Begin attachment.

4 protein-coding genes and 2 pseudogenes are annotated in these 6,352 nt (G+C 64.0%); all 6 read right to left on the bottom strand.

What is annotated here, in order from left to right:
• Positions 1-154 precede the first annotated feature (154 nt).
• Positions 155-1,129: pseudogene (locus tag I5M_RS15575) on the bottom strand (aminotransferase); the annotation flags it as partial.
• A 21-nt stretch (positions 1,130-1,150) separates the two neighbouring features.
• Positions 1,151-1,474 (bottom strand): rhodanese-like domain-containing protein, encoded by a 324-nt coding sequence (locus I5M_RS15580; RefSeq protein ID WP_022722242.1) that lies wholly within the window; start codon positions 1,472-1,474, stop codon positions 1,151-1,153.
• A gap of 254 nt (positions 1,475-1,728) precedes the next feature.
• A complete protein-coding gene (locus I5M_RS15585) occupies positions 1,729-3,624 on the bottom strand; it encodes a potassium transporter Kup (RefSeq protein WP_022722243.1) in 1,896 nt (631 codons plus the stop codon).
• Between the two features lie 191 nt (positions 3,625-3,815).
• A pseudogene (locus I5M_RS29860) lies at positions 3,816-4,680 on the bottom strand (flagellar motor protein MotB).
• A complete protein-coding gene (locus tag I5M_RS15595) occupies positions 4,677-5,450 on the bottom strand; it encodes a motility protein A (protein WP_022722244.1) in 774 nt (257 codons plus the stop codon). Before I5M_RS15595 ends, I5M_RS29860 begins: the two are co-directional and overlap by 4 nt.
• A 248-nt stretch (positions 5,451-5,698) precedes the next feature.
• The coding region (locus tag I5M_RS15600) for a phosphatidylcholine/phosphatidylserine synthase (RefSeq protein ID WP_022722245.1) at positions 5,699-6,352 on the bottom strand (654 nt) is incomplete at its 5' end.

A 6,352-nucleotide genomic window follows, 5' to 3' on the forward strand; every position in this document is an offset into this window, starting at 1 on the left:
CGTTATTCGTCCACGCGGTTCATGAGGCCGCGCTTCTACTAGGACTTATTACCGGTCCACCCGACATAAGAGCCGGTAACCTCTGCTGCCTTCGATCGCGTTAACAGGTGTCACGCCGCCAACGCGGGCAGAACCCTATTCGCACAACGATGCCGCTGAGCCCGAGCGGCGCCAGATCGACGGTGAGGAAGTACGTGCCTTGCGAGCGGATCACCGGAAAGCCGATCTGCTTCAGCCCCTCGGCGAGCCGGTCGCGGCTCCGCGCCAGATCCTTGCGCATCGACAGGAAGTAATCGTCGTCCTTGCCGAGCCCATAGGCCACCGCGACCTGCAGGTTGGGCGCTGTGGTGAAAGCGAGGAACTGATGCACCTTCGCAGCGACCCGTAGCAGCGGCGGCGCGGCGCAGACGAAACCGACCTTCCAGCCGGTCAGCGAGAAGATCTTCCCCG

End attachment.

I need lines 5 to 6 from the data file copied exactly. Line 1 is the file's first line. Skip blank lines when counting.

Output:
• A 21-nt stretch (positions 1,130-1,150) separates the two neighbouring features.
• Positions 1,151-1,474 (bottom strand): rhodanese-like domain-containing protein, encoded by a 324-nt coding sequence (locus I5M_RS15580; RefSeq protein ID WP_022722242.1) that lies wholly within the window; start codon positions 1,472-1,474, stop codon positions 1,151-1,153.